Sudan Forces Arrest Protest Leaders Who Met Ethiopia PM

Members of Sudan’s security forces patrol on June 6, 2019 in Khartoum./ AFP

 

Sudanese security forces have arrested two prominent rebels and an opposition leader, a day after they met the Ethiopian premier during his reconciliation mission to Khartoum, their aides said Saturday.

Prime Minister Abiy Ahmed, who has emerged as a key regional leader, met representatives of both sides on Friday in a bid to revive talks between Sudan’s ruling generals and protest leaders after a deadly crackdown left dozens of people dead in the capital this week.

Among the protest movement delegates he met were opposition politician Mohamed Esmat and a leader of the rebel Sudan People’s Liberation Movement-North (SPLM-N), Ismail Jalab.

Sudanese security forces later arrested both men without giving any reason, their aides told AFP on Saturday.

Esmat was arrested on Friday soon after his meeting with Abiy.

Jalab was arrested from his residence early on Saturday.

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“A group of armed men came in vehicles at 3:00 am (1:00 GMT) and took away Ismail Jalab .. without giving any reason,” Jalab aide Rashid Anwar told AFP, adding that SPLM-N spokesman Mubarak Ardol was also detained.

“We don’t know where they are being held,” he added.

Esmat and Jalab are both leading members of the Alliance for Freedom and Change, which brings together opposition parties and rebel groups with the organisers of the mass protests which have gripped Sudan since December last year.

The arrest of Jalab comes just days after the SPLM-N’s deputy leader, Yasir Arman, was seized from his home in Khartoum.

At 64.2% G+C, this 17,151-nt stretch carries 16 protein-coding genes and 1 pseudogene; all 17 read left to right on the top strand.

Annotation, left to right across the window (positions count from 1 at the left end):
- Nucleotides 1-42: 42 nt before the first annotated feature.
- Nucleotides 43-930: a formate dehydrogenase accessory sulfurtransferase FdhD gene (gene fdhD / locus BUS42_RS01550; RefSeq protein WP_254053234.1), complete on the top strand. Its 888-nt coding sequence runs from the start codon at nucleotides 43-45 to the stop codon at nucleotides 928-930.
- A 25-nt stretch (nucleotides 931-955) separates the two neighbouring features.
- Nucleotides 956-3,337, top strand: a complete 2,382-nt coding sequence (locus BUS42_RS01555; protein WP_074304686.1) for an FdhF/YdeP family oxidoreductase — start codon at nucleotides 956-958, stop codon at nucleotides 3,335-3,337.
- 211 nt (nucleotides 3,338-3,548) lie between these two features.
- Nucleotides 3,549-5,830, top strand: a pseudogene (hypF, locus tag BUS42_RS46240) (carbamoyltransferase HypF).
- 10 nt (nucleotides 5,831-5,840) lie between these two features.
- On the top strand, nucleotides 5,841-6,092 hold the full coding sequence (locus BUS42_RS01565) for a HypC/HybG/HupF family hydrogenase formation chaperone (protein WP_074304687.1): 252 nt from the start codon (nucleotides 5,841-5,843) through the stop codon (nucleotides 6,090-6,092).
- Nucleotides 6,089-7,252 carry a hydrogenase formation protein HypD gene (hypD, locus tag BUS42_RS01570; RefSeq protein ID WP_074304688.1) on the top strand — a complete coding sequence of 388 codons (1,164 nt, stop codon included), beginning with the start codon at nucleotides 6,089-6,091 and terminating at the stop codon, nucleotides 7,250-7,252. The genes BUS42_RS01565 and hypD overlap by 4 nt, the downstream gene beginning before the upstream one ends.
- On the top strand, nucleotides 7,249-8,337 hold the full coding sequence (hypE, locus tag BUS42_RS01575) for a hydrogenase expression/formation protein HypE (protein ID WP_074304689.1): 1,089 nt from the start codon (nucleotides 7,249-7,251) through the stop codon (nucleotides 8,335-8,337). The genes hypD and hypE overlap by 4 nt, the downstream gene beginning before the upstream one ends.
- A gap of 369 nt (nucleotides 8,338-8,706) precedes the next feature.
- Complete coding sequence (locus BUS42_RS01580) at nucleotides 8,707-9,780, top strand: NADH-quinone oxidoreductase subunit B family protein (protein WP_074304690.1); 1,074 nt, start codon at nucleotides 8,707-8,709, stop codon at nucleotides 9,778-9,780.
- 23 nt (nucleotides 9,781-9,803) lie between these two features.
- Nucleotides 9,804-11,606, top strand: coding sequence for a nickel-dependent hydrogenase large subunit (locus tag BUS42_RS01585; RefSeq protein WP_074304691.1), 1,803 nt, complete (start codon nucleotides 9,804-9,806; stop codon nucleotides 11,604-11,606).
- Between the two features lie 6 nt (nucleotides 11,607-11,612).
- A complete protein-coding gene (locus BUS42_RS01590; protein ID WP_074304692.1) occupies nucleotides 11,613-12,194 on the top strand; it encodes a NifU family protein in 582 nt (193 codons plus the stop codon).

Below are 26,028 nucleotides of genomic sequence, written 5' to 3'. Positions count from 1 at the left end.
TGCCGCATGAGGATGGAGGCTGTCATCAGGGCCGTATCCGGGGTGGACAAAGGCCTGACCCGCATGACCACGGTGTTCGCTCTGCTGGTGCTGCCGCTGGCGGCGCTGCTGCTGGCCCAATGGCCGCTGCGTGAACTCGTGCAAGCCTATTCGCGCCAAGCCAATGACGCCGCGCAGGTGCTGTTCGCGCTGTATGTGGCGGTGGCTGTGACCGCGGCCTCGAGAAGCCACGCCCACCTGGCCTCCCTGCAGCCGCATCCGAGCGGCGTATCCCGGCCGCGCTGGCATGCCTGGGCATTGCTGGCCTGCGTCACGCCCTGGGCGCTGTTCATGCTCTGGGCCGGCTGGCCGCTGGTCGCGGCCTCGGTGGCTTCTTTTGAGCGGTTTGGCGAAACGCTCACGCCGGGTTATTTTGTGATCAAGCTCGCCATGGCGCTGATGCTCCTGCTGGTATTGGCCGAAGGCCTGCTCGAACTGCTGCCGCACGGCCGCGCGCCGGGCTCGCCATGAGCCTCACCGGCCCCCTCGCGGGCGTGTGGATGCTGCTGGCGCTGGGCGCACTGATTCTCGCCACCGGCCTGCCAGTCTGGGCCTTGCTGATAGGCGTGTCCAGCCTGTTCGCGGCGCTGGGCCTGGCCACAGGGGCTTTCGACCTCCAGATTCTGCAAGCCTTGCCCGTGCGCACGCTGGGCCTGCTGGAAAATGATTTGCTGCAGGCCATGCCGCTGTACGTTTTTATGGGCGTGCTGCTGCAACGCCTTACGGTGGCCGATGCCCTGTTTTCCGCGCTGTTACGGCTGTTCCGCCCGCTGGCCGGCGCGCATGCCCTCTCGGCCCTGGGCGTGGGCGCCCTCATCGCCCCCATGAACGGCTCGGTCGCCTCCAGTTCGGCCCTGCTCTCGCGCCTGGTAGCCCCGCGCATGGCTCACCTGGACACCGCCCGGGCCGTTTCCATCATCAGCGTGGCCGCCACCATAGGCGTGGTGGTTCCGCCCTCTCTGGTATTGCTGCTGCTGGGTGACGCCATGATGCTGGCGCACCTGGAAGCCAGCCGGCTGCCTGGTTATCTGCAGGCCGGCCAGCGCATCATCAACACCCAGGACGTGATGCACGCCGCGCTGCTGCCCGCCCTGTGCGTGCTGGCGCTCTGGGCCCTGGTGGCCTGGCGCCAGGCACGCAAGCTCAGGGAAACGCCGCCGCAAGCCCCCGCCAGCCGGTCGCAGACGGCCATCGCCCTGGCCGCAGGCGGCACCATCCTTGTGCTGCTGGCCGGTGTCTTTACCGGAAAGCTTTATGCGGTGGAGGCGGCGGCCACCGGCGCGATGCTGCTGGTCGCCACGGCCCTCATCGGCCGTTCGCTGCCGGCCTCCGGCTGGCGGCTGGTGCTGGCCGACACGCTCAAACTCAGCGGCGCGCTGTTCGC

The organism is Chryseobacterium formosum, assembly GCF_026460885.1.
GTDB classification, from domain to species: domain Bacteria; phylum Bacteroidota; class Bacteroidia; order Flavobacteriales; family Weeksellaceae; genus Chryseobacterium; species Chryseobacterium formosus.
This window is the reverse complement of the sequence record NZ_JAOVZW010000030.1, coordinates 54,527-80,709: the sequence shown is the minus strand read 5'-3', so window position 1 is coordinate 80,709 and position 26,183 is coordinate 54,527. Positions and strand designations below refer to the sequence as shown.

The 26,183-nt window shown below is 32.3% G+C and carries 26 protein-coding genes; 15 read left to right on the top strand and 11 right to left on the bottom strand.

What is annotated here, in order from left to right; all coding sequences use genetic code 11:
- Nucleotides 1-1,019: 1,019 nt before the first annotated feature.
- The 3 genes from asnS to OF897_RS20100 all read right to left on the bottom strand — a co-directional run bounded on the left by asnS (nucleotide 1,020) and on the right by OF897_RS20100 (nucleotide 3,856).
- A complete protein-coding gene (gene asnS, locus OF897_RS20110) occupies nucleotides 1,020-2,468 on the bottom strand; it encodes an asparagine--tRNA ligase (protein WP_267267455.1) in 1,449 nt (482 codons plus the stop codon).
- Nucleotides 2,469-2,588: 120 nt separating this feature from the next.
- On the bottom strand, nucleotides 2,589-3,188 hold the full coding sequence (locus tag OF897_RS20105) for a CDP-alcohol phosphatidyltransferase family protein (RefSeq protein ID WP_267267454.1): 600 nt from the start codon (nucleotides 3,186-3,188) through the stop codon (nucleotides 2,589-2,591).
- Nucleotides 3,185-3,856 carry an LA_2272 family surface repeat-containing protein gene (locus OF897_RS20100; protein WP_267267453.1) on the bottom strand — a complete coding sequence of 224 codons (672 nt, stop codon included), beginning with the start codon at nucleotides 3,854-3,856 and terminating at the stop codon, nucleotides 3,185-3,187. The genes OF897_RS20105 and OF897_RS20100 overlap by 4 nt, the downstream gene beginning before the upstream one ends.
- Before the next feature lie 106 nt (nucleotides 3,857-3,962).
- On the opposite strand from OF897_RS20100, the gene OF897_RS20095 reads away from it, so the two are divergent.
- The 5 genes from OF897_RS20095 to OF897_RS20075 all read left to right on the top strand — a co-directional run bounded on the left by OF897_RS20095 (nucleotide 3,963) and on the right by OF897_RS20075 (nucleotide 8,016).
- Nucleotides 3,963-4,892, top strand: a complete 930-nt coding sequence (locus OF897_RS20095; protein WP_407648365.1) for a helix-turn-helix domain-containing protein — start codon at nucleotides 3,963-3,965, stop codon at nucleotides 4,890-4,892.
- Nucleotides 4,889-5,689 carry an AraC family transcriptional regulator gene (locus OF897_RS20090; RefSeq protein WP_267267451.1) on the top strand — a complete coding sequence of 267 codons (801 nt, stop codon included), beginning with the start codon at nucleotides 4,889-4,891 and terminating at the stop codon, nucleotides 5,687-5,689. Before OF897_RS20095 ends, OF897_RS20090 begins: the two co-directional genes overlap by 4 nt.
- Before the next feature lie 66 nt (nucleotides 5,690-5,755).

The rebel number two had only returned to Khartoum from exile late last month.

The SPLM-N has led uprisings among non-Arab ethnic minorities in Blue Nile and South Kordofan states since 2011, that Sudan’s military rulers had vowed to end peacefully after their overthrow of longtime president Omar al-Bashir in April.

Ethiopian PM’s Rally Leaves Scores Injured

Supporters of Ethiopia Prime Minister attend a rally on Meskel Square in Addis Ababa on June 23, 2018. A blast at a rally in Ethiopia’s capital today in support of new Prime Minister Abiy Ahmed killed several people, state media quoted the premier as saying. YONAS TADESE / AFP

 

Scores of people were hurt in a grenade blast at new Ethiopian Prime Minister Abiy Ahmed’s first mass rally in the capital that sent crowds fleeing in panic.

Abiy had just wrapped up his speech in the heart of Addis Ababa before tens of thousands of people when the explosion went off, sending droves of supporters towards the stage as the prime minister left hurriedly, an AFP correspondent said.

In an address broadcast afterwards on state television, Abiy said the blast was orchestrated by groups who wanted to undermine the rally but did not name them.

“The people who did this are anti-peace forces. You need to stop doing this. You weren’t successful in the past and you won’t be successful in the future.”

He said several people had been killed, but his chief of staff Fitsum Arega later said on Twitter that there were no deaths.

“As of now, based on reports from police and hospitals, 83 people are injured. Of the 83 injured, six are in critical condition. No death so far has been reported,” Arega said.

“Some whose heart is filled with hate attempted a grenade attack,” he added, vowing that the perpetrators will be brought to justice.

The AFP correspondent said the blast happened stage right from Abiy and sent up a small puff of black smoke.

More than 100 people then stormed the stage, hurling various objects at police, shouting: “Down, down Woyane,” and “Woyane thief”, using a pejorative term for the government, the AFP correspondent said.